Money doesn’t come with instructions. Neither to children. It is up to the parents and other stakeholders to model money management skills that help raise financially savvy kids. My audience (ages 15-20) decided to name my financial instruction segment of their conference ‘Get Your Money Up.’ I proudly accept their challenge to show ’em the money!
The earlier we start, the better. Here are the 10 for 10 (money lessons kids can learn before the age of 10). I also put these concepts in my kid money books. But more than the written word, teens crave interactivity! Interactive websites, twitter chats and workshops are the background for bite-sized financial information that helps people develop their personal financial capabilities. The Jumpstart Coalition is brimming with online resources to stimulate your youth audience. As for me, money became more pliable once I was able understand the language of money and the world of money. My goal became to provide relevant in-your-face finance (since that is how the pain of a financial mistake often feels).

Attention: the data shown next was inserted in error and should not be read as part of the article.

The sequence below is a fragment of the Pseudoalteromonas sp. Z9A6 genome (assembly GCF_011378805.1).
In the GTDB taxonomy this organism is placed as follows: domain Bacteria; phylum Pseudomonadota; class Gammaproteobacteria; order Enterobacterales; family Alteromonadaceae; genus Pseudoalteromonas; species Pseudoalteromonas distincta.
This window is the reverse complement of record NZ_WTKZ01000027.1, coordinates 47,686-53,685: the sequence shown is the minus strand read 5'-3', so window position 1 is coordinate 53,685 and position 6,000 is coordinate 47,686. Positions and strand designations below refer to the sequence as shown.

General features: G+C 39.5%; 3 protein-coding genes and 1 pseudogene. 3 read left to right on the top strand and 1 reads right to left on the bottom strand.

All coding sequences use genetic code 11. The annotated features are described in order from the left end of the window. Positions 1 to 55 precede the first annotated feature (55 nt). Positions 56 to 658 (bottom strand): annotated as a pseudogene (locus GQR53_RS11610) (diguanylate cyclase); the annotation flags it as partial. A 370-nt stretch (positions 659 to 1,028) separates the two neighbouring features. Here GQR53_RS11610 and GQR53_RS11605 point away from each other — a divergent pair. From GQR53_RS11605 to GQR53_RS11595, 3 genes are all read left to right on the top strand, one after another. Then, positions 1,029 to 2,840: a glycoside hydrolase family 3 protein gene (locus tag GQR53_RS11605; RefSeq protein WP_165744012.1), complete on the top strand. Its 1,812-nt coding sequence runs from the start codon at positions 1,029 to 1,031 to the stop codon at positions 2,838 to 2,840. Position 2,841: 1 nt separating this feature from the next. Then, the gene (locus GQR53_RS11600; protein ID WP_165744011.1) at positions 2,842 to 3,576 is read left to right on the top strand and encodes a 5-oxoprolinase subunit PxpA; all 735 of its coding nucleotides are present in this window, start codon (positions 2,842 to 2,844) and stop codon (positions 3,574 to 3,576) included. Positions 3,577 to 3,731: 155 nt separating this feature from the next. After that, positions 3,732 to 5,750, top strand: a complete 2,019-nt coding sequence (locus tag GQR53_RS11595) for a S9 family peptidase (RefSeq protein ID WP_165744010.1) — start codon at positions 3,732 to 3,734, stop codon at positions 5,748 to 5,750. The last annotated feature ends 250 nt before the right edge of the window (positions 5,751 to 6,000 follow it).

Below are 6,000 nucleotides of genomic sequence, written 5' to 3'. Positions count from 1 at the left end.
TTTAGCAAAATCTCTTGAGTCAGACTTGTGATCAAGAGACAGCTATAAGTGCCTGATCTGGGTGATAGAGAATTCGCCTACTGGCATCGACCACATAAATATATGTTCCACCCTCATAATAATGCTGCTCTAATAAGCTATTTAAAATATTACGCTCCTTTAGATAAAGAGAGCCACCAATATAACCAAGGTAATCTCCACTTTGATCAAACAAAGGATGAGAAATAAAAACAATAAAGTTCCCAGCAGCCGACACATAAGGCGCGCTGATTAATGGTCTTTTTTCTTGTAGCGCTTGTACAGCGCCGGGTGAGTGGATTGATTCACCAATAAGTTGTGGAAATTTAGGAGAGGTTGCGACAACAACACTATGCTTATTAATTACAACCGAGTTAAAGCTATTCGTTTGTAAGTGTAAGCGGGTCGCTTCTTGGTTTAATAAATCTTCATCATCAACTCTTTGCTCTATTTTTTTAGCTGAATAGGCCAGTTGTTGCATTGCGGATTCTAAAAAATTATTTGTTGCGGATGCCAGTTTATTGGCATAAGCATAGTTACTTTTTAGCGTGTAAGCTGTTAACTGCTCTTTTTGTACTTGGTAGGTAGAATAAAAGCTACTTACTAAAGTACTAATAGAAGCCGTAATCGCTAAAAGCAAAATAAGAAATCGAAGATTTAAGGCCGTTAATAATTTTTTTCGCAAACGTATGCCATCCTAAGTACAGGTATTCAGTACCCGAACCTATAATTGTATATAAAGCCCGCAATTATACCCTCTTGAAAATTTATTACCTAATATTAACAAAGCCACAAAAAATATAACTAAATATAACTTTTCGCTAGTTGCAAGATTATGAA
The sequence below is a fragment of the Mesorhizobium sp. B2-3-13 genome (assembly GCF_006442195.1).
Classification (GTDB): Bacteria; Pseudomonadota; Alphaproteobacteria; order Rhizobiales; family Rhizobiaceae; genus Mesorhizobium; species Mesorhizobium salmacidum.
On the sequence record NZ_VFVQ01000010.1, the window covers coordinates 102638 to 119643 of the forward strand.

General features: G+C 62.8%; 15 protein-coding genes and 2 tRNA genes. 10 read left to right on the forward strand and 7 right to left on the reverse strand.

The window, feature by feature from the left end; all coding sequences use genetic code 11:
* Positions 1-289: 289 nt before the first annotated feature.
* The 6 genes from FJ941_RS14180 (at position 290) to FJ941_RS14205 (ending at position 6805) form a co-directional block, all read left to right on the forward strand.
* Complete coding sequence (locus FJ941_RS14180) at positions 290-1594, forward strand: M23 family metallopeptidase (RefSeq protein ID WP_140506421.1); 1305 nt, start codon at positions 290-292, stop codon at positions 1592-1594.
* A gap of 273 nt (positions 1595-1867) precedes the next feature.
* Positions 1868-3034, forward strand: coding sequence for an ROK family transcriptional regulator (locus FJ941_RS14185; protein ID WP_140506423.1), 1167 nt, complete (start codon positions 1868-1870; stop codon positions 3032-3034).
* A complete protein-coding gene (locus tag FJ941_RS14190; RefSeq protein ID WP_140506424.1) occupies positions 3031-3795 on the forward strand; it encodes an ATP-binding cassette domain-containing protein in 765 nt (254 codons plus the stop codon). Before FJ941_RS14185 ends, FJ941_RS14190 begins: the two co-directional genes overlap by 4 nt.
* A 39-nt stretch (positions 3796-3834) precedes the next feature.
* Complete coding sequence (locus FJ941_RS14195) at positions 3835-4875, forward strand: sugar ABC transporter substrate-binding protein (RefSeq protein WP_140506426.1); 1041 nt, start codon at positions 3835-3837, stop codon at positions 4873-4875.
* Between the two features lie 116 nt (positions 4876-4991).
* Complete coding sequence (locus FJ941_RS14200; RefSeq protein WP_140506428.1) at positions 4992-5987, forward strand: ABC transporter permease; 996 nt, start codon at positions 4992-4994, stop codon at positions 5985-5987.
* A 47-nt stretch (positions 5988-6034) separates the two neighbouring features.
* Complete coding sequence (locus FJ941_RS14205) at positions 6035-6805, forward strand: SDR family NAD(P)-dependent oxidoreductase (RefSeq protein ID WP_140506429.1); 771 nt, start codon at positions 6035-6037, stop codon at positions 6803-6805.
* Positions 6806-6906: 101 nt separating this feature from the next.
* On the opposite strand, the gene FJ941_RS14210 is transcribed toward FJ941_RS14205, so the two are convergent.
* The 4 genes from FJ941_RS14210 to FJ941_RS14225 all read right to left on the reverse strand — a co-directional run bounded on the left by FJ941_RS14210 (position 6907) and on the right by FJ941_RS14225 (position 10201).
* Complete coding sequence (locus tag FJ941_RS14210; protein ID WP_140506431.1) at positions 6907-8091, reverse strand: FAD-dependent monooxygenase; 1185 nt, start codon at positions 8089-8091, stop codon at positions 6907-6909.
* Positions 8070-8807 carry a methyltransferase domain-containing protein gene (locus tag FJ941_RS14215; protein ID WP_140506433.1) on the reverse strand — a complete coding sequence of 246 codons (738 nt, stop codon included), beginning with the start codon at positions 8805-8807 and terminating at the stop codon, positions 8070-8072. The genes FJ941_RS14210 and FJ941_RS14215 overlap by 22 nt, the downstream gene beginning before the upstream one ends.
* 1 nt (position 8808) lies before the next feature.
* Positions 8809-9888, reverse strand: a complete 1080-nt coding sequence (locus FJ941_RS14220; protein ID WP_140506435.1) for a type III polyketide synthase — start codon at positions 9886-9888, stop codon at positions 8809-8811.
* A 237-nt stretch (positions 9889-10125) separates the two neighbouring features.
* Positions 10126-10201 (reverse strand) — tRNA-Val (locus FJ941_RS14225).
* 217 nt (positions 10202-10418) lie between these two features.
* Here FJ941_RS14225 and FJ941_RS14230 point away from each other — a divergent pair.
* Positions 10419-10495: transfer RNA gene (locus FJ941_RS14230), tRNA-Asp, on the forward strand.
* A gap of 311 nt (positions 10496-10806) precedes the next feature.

I also like thinking outside of the box. If I had to create my own FICO acronym it would be “Financial Index Capability Outcome” as a baseline for can be achieved financially speaking, over a lifetime. The conference has to be interactive and be able to keep up with their sensory needs to get the message through. I’m not talking about sock puppets.
Unless of course, we are discussing the sock puppet entertainment business model, such as Jim Henson and the Muppets! It is important to go with the energy and enthusiasm that young people innately have inside. We will have to talk about the changes the young people want to see in the world and help them monetize their talents. After all, we want to raise entrepreneurs, not just employees…. just in case, ya know?
The curriculum – that’s the easy part. Financial planning, advice and lesson plans are available… what is needed is an expert that people feel like they know, like and trust. Someone who is highly relatable, and provides the correct information. I am sold on the idea that everyone can understand money ~ what it is, where it comes from and how to make it grow. I am so proud of the teens that created a positive expectation for their financial instruction by calling it ‘Get Your Money Up’.
Candi Sparks is the author of children’s books about money “Can I Have Some Money?”. Educating Children About Money, Max Gets It!, Nacho Money and other titles. She is the Brooklyn mother of two and is on Facebook and Twitter (Candi Sparks, author).